We mentioned earlier that rivals observed Alien: Covenant would still be OK financially with a $36M opening of this size in relation to its production cost (before P&A) in the high-$90M range. Scott took advantage of new Australian tax credits, which got the negative cost of Covenant down 25% from Prometheus. Alien: Covenant‘s overseas opening raises its global cume to just under $118M. But still, the sequel doesn’t do any favors for the summer box office, which according to ComScore is -10% through three weekends.
The CinemaScore breakdown for Covenant shows 69% males to 31% females, with no one giving the sequel any A scores (except for 7% who gave the pic an A- for Katherine Waterston’s performance). Fifty-nine percent bought tickets because it’s and Alien movie, and they gave it a B. Twenty-two percent came because of Ridley Scott, grading Covenant a B+.
MGM/Warner Bros’ Everything, Everything dipped 7% on Saturday from Friday with $4.39M according to the latter distributor, which is reporting a $12M opening for the teen romance drama. Quite often it’s said how hard it is to pull in young females into the cinema, but when they make up their minds to come, they do so at the last minute, and in packs. CinemaScore shows that 82% of the Everything, Everything crowd was female (who gave the movie an A), but also 74% under 25 (who gave the movie an A-). Fifty-five percent came because the film is based on a property they know.
MGM made a point to make this teen novel at a very responsible budget, zeroing in on the young girl demo, and they’ve developed a knack for producing these types of titles under the WB shield. These types of movies have the potential to do north of a 3x multiple in their domestic run, i.e. WB’s If I Stay opened at $15.7M and legged out to 3.2x with $50.5M. Even through WB/MGM’s previous run at teen girls Me Before You did better than Everything, Everything, a lot of that has to do with the fact that the movie last summer starred Game of Thrones’ Emilia Clarke and it was a based on bestselling novel, one which was shared heavily between mothers and daughters. Another reason for the variance between Everything, Everything and Me Before You has to do with the fact that the latter was released during a point when more kids were off in the summer. The trick is for Warners to keep Everything, Everything in theaters long enough so more young girls find it when school breaks.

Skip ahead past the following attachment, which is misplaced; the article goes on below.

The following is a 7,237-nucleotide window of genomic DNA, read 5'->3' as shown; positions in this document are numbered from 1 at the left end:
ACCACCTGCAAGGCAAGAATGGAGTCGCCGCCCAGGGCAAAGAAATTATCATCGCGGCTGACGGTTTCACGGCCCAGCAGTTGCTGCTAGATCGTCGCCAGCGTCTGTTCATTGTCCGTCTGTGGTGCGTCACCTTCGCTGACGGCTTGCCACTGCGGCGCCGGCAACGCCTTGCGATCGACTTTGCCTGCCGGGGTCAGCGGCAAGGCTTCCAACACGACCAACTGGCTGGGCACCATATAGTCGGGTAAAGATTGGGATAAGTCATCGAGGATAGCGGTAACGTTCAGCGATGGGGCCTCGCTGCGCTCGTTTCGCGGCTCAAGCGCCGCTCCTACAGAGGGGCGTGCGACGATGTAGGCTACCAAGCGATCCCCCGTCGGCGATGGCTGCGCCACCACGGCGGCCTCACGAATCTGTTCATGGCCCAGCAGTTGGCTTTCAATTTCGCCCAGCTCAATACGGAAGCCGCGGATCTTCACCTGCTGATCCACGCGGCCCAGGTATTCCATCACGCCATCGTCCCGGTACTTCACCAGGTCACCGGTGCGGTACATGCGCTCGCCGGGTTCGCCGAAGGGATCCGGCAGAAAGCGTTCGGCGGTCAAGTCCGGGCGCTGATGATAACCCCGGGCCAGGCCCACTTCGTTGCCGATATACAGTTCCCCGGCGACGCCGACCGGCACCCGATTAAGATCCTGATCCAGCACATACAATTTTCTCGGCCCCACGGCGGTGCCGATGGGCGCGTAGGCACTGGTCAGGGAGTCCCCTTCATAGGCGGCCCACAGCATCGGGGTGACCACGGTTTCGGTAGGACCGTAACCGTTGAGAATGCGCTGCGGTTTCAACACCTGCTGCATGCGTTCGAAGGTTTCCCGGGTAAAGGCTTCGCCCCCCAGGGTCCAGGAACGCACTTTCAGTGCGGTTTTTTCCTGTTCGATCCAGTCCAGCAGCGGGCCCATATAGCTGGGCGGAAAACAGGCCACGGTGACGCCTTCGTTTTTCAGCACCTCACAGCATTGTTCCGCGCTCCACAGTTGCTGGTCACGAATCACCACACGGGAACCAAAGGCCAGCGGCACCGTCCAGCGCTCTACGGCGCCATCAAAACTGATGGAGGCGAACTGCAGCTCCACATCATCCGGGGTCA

20th Century Fox’s Snatched is next with $7.6M in fourth during its second frame for a running cume of $32.78M, while Fox’s Diary Of A Wimpy Kid: The Long Haul is filing fifth right now with $7.2M over three days after a $3M Saturday, up 51% over Friday.
So why is Wimpy Kid so wimpy, coming in far below its $12M projection? Know that it’s not 20th Century Fox’s intent to clutter its release schedule with cheap films, this Wimpy Kid costing an estimated $22M before P&A, in line with the last two movies. Essentially this property was rebooted with a new cast to appeal to a new generation: The books’ popularity abroad was growing, not to mention it continues to be an evergreen among younger kids. Children read these books, grow up and move on. Fox made an honest attempt to make another movie here, but it’s clear there’s no stateside interest in Wimpy Kid. – Anthony D’Alessandro
Studio-reported Sunday estimates for the weekend of May 19-21:
1.). Alien: Covenant (FOX), 3,761 theaters / $15.35M Fri. (includes $4.2M previews) /$12M Sat/$8.6M/ 3-day cume: $36M/ Wk 1
2.). The Guardians Of The Galaxy Vol. 2 (DIS), 4,347 theaters (0) / $8.8M Fri./ $15M Sat/$11.2M Sun/3-day cume: $35.1M (-46%) / Total: $301.7M / Wk 3
3.). Everything, Everything (WB/MGM), 2,801 theaters / $4.7M Fri. (includes $525K previews) / $4.4M Sat/$2.8M Sun/3-day cume: $12M / Wk 1
4.). Snatched (FOX), 3,511 theaters (+10) / $2.28M Fri. / $3.2M Sat/$2M Sun/3-day cume: $7.6M (-61%) / Total:$32.7M / Wk 2
5.). Diary Of A Wimpy Kid: The Long Haul (FOX), 3,157 theaters / $2M Fri. (includes $150K previews) /$3M Sat/$2.1M Sun/ 3-day cume: $7.2M/ Wk 1